Unbroken: A World War II Story of Survival, Resillience and Redemption, by Laura Hillenbrand
On a May afternoon in 1943, an Army Air Forces bomber crashed into the Pacific Ocean and disappeared, leaving only a spray of debris and a slick of oil, gasoline, and blood. Then, on the ocean surface, a face appeared. It was that of a young lieutenant, the plane’s bombardier, who was struggling to a life raft and pulling himself aboard. So began one of the most extraordinary odysseys of the Second World War. The lieutenant’s name was Louis Zamperini. In boyhood, he’d been a cunning and incorrigible delinquent, breaking into houses, brawling, and fleeing his home to ride the rails. As a teenager, he had channeled his defiance into running, discovering a prodigious talent that had carried him to the Berlin Olympics and within sight of the four-minute mile. But when war had come, the athlete had become an airman, embarking on a journey that led to his doomed flight, a tiny raft, and a drift into the unknown. Ahead of Zamperini lay thousands of miles of open ocean, leaping sharks, a foundering raft, thirst and starvation, enemy aircraft, and, beyond, a trial even greater. Driven to the limits of endurance, Zamperini would answer desperation with ingenuity; suffering with hope, resolve, and humor; brutality with rebellion. His fate, whether triumph or tragedy, would be suspended on the fraying wire of his will.
Vietnam to Western Airlines, by Bruce Cowee
This oral history of the air war in Vietnam includes the stories of more than thirty pilots who all had one thing in common-after returning from Southeast Asia and separating from the service, they were hired as pilots by Western Airlines. As the chapters begin, Bruce Cowee tells his story and introduces us to each pilot. The interesting theme is that all of these men served in Southeast Asia and in most cases never knew each other until they came home and went to work for Western Airlines. Each of the pilots featured in this book is the real thing, and in an age of so many “Wannabees,” it is reassuring to know that each of them was a pilot for Western Airlines and someone who Bruce worked with or knew professionally. The stories span a 9 year period, 1964 – 1973, and cover every aspect of the Air War in Southeast Asia. These 33 men represent only a small fraction of the Vietnam veterans hired as pilots by Western Airlines, but this book pays tribute to all of them.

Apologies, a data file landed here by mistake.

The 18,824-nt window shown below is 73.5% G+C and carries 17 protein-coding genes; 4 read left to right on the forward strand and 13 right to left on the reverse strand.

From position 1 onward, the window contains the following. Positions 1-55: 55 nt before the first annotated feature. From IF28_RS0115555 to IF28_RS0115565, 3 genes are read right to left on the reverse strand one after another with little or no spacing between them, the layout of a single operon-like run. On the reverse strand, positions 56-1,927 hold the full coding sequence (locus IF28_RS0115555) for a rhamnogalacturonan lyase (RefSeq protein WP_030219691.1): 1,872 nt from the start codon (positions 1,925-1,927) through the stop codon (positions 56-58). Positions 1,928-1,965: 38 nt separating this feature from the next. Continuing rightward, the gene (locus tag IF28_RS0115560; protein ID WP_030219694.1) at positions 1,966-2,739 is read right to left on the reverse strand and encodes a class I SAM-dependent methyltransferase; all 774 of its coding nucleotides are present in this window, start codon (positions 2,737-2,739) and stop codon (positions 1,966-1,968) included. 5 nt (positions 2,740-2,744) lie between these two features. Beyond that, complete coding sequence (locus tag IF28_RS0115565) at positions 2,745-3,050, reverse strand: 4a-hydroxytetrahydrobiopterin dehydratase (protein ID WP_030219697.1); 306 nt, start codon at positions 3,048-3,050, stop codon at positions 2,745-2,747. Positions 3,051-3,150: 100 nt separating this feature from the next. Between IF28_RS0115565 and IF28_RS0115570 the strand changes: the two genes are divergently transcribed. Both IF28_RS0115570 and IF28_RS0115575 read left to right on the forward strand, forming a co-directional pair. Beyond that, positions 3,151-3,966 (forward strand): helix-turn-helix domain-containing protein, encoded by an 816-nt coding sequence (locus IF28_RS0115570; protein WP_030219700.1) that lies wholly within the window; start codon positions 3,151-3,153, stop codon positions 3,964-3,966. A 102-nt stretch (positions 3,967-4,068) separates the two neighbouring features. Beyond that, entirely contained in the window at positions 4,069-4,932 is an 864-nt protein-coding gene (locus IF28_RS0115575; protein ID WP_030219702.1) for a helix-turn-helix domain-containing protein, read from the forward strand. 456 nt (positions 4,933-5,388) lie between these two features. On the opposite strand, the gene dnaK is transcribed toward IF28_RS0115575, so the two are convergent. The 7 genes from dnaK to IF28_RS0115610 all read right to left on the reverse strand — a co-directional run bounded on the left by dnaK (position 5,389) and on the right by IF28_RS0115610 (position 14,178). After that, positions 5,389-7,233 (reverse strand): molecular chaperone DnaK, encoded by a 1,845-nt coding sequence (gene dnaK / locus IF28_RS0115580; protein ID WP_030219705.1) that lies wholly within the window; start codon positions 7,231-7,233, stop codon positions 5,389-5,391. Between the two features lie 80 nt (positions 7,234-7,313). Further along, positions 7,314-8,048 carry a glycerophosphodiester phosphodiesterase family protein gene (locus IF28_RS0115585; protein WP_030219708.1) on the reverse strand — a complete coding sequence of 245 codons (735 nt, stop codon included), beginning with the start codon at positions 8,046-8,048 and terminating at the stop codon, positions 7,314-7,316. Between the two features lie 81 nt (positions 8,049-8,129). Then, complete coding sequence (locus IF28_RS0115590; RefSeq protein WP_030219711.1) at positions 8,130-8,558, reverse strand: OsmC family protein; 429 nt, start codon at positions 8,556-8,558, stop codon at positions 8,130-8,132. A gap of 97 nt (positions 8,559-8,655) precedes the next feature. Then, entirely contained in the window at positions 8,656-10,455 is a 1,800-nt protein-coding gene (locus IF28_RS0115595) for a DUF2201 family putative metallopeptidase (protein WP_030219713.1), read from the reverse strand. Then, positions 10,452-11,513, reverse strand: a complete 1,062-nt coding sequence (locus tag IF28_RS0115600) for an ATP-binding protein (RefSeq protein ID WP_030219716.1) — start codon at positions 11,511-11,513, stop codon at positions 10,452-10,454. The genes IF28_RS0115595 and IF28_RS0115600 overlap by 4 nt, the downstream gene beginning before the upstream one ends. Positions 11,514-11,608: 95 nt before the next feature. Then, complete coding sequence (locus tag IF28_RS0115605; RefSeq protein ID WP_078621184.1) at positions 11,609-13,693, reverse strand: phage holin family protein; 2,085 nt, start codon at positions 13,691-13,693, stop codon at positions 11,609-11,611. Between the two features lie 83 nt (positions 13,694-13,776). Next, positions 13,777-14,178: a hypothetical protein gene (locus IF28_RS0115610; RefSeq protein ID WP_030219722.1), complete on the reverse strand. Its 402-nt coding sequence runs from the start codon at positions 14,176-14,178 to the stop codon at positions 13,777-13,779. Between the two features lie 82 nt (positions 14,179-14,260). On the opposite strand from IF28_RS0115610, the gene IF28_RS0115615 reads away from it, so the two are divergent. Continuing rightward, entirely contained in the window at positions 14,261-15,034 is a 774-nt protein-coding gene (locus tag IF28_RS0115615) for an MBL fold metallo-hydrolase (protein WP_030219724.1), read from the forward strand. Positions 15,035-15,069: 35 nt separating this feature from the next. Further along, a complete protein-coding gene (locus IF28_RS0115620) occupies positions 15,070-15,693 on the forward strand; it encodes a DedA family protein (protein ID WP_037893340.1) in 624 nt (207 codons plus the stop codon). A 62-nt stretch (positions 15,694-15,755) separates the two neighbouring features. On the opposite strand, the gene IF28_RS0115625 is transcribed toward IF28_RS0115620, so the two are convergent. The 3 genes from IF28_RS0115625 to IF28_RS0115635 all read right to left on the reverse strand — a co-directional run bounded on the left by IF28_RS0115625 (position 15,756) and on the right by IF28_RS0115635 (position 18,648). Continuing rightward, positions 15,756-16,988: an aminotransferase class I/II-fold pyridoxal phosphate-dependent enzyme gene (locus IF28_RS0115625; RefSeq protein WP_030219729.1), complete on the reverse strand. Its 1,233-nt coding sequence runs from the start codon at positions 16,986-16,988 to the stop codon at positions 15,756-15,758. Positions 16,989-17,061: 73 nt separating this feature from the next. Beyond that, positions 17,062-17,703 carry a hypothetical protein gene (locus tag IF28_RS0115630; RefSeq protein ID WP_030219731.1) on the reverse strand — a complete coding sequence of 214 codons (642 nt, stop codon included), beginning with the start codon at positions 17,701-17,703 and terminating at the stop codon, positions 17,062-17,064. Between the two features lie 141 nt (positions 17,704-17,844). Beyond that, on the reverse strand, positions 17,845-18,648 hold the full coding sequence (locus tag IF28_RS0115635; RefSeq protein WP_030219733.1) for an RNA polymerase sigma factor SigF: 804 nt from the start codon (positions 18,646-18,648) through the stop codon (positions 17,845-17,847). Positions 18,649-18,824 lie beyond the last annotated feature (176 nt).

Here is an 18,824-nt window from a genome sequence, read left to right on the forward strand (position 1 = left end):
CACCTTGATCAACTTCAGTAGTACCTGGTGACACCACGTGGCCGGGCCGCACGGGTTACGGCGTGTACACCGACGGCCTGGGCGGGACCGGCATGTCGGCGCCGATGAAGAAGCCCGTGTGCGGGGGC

April 1982. Argentine forces had invaded the Falkland Islands. Britain needed an answer. And fast.The idea was simple: to destroy the vital landing strip at Port Stanley. The reality was more complicated. The only aircraft that could possibly do the job was three months from being scrapped, and the distance it had to travel was four thousand miles beyond its maximum range. It would take fifteen Victor tankers and seventeen separate in-flight refuellings to get one Avro Vulcan B2 over the target, and give its crew any chance of coming back alive.
Yet less than a month later, a formation of elderly British jets launched from a remote island airbase to carry out the longest-range air attack in history. At its head was a single aircraft, six men, and twenty-one thousand-pound bombs, facing the hornet’s nest of modern weaponry defending the Argentine forces on the Falkland Islands. There would be no second chances . . .